Ideally, when a contract is crafted, it will be honored by the parties who sign on. However, at some point you find yourself in a situation where someone does not feel obliged to hold up their end of the bargain. In such a case, you may have to enter business litigation with the other party to see to the enforcement of the agreement.
Ultimately, the dispute may end up being resolved in a court of law. So what conditions or circumstances might preclude your contract from being considered legally enforceable?
First, the court will have to make a determination regarding the existence of the contract. In order to actually be a contract, an agreement must meet certain prerequisites. An offer must be made by one party, which is in turn accepted by another party.
The agreement made between the two parties must provide that the parties are promising to give something of value to one another. Further, in order for a contract to be considered as existing, its terms must be expressed with a sufficient degree of specificity and clarity so as to be enforceable.
Should the contract be deemed to actually exist, the court must then determine whether or not to see to its enforcement. There are several possible reasons or "defenses" that may cause a court to decline the enforcement of a contract. For example, the defense of capacity to contract pertains to a party's legal ability to enter the contract. This can hinge on whether or not a party possesses the mental acuity to understand the agreement into which they have entered.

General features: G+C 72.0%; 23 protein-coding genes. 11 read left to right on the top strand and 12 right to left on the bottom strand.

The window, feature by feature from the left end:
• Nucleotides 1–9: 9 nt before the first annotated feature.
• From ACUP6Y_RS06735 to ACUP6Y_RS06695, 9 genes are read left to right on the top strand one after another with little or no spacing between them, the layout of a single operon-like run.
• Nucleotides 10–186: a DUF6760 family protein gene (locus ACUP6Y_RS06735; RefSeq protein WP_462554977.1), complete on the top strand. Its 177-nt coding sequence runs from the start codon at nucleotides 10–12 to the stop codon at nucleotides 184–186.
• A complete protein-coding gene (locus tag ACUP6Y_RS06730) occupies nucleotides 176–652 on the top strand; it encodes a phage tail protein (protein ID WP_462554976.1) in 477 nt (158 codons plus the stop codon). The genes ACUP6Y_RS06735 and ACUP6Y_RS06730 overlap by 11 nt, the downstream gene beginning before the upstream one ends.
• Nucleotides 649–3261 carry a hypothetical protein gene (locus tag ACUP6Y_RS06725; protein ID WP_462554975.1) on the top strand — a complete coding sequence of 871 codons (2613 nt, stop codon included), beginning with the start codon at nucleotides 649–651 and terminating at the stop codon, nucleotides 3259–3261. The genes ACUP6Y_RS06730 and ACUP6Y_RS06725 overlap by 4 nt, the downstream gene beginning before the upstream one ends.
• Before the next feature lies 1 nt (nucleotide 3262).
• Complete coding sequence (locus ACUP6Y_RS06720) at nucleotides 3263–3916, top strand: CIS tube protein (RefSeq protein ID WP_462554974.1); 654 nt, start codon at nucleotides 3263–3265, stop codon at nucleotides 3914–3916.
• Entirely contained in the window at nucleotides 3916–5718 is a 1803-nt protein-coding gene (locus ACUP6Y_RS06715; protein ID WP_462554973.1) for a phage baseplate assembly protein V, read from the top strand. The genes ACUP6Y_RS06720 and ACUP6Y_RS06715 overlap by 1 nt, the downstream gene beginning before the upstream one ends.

Other defenses can include if a contract was entered under duress or coercion, or if a contract has terms that are far too favorable to one side. A contract can also be voided mutually if both parties realize they had misassumptions upon entering the agreement and thus simply want to make a cancellation of all obligations.
If you should find yourself in a contract dispute, you may need to seek help in protecting your interests. A Florida business litigation attorney may be able to see to the satisfactory adherence of your agreement.